Saturday, September 4, 2010

Somebody's watching me

Astute readers of this blog will note I try not to mention my job too much -- only slightly more than my love life.*

There are a few reasons for this. First off, I didn't create this little corner of cyberspace to network, increase visibility, advance my brand or any of this corporate buzz-nonsense. It's a creative outlet, nothing more. Also, some people have had issues blogging while working in this neck of the woods. Most of all, though, everyone has issues at work now and again, and the last thing they want is to waste their free time reading other people moaning about their workplace.

That said, I'm about to have myself a good kvetch. If you'd rather not waste valuable seconds of your life reading my virtual spleen-venting, you are hereby absolved of responsibility and free to go about your day. Thank you for coming, and good surfing.

Note: I'm not going to refer to my employer by name. If you really want to know, it's not hard to find out.

Before I came here, I said -- largely in jest -- there was a 50/50 chance this place could turn me into Frank Burns. As it turns out, I may have low-balled that estimate. The past couple weeks have really made me question where this gig is headed and exactly in what esteem the management holds our section.

For starters, word came from on high last week that B book deadlines were now 8 p.m. every night. Subsequent negotiations saw deadline pushed to 8:30 p.m., but still -- there are major sporting events that don't even start until 8 p.m.! The only explanation I could find was that the entire newsroom cowers in fear of the Printing Press People, who demand pages be sent as early as possible. Apparently it's more important to get papers on the street than have anything resembling news inside them.

Also, at least two or three times a week we have half- or full-page ads invade our section, which is only three pages at the largest. For purposes of comparison, my first two gigs (3k circ weekly, 7k daily) had two sports pages a day, with the next (15k daily) three to four per day. We had a minimum of three and a maximum of five in Jakarta, with the five-page sections coming on the busiest days (Saturday and, with no Sunday edition, Monday). Here, though, there's two pages on the weekend and three in midweek -- before ads, of course. We've had full-page "specials" (read: advertorials) that on occasion actually have something to do with sports (read: sailing) and other times will be about some model village or housing development, all of which are plonked down on what would otherwise be the front page of sports. In 10 hours, I will go to work and edit a sports section that, thanks to another massive ad, consists of one page.

That leads me to another issue, one that is at least partly my fault. I just don't feel creatively engaged here. Yes, I knew most of the job here would involve English polishing, but I was also told I would have a chance to do some writing myself and coach young writers. As it stands after a month and a half, I've written three articles (all consisting of me vomiting my opinion over the keyboard) and done next to no coaching. Honestly, this is a step backward professionally. Point, Mr. Morkrie. There is the possibility of a two-week adrenaline rush in November when the Asian Games take place in Guangzhou. Even if I don't go in person (still undecided), the challenge of putting out a 16-page tab in addition to the regular sports pages is just the kind of thing that appeals to a twisted mind like mine. After that? It's hard to say what will keep me interested.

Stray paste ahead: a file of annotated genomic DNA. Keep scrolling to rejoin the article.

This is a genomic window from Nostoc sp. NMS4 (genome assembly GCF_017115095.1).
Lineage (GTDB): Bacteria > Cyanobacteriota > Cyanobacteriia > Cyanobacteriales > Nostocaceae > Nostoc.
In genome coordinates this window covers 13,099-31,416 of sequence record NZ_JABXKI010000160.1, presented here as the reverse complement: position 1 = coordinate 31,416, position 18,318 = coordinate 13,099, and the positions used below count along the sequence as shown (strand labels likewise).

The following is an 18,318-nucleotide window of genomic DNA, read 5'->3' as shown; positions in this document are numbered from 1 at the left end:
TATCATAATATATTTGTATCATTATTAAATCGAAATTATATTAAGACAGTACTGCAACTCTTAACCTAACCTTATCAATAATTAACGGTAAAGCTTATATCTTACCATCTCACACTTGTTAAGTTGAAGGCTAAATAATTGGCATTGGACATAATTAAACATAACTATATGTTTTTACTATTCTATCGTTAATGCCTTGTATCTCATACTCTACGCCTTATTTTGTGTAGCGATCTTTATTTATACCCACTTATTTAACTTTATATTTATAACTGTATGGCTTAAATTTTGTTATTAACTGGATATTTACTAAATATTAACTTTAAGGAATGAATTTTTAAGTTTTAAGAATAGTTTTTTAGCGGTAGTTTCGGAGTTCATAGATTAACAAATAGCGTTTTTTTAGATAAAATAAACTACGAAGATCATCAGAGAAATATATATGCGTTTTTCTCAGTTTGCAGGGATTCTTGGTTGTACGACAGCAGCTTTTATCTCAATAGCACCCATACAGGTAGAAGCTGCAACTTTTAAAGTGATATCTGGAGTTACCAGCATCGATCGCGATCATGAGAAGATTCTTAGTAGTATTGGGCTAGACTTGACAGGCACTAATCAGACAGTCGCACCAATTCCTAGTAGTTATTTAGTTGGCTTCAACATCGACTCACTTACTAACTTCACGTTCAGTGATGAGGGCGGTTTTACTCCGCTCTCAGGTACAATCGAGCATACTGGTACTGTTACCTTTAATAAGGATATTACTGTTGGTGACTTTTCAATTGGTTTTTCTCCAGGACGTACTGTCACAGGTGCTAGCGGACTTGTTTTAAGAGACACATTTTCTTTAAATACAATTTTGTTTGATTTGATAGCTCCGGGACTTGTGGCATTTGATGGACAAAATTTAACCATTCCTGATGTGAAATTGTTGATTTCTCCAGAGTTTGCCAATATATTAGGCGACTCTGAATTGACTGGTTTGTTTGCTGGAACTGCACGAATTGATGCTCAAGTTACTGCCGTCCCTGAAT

Lastly, a round of political CMA has made the last couple weeks more interesting than necessary. The reasons are still unstated, but apparently one of the Big, Big Bosses got a bee in their bonnet over mistakes in the paper. In the space of a couple days, we were first told to start reading over other sections in the morning and reporting any errors we found to management (a great way to foster a positive work environment). Later, word came down to start reporting mistakes in reporters' copy before it was even edited. Any mistakes came with a fine of 200 kuai (about $30). If we're supposed to flag up errors that don't even make it into print, why even have English polishers?

What next? It's hard to say. The top of the mountain remains inaccessible without a degree (barring a strategic marriage), and even in Asia the newspaper business isn't exactly going great guns. The wire services would seem like a logical step and I do have some contacts there, but I also have no experience in wires and they're cutting jobs, too. I know I don't have the mental make-up to be a full-time freelancer. I could probably find another gig out here or one of the many lower-level openings back in the US, but the question then becomes just how long do I want to continue pursuing journalism as my life's work? Making a stable life for myself will be difficult as long as I keep flitting from gig to gig, and while I am only months into my 30th year on this planet, I'm certainly not getting any younger.

There will always be a need for a watchdog, for someone to ask the tough questions and inform the people -- of that I am sure. What is less sure is how long it will be possible to make a living doing that, or whether that watchdog role will be turned over to part-timers, flacks and sycophants.

* = this is an unfair comparison, of course, as I have no love life. I haven't since the turn of the millennium -- yet another thing that scares me about leaving journalism. That, though, is a post for another day.

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